The main problem was some articles concerning who can be a Somali journalist. This created great concern. It said that a journalist is one who has graduated from university with a media degree. The current Minister of Information is reviewing this law. I read the version of the new bill that the Cabinet approved on July [13]. It is now awaiting approval of parliament and the signature of the president.

Have these concerns been addressed in the version of the bill?

No. Not all of them. They removed the thing about the university degree. It is now not necessary. But they now say that journalist must have either skill, which is not clearly explained in the law, or two years’ experience. You should wait two years to be a journalist. It is something laughable to have to wait two years and it is not clear how you’re supposed to create this experience. Maybe it means working in a media station for two years, like training or internship. The previous provision was more problematic, but this one is also problematic.

[EDITOR’S NOTE: Somalia’s Minister for Information Abdirahman Omar Osman told CPJ that requirements for experience were meant only for journalists seeking access to presidential offices and other “high profile areas for security related matters.”]

I also have a problem with the Somali Media Commission, which will be the oversight body regulating the Fourth Estate in Somalia. The commission will enforce media ethics as set out in the law. It can impose penalties against journalists and media houses for any breach. It can mediate if a disagreement arises.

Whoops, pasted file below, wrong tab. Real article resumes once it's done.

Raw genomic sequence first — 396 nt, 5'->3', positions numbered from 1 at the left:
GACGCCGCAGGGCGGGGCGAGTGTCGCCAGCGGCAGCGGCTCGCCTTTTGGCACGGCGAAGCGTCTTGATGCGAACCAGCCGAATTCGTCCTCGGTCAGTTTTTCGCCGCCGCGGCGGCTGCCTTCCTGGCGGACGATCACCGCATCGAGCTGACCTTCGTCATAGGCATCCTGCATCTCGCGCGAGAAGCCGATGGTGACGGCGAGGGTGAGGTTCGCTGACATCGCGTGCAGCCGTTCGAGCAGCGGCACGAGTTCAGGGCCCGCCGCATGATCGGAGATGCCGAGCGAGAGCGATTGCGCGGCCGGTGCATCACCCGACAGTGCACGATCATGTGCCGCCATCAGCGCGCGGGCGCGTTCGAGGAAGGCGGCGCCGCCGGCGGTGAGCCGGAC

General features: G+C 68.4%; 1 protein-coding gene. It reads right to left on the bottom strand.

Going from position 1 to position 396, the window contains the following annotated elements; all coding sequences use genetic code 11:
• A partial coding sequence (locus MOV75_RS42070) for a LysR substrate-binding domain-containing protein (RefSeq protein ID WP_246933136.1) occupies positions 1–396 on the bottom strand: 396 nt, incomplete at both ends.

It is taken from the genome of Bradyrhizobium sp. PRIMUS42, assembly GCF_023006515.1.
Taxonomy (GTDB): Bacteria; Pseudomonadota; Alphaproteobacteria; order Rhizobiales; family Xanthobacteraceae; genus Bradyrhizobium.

The commission is supposed to be independent but the way it is written in the law it is not. The minister will propose the members, [and] parliament and the president will approve. The commission will consist of nine members: three of them will be from privately owned media; three from civil society; and three from government. But there is contradiction because it says that those from private media cannot be media owners, manager or journalists. So who is supposed to be a member? It is not clear.

There is also a clause on fake news. An article in the bill says, “It is forbidden to publish false news or editorial articles or allegations against the honor of a citizen, organization or government.” But the law does not clearly state what fake news is. There is ambiguity and the government can use this as a tool to pressure the freedom of Somali media.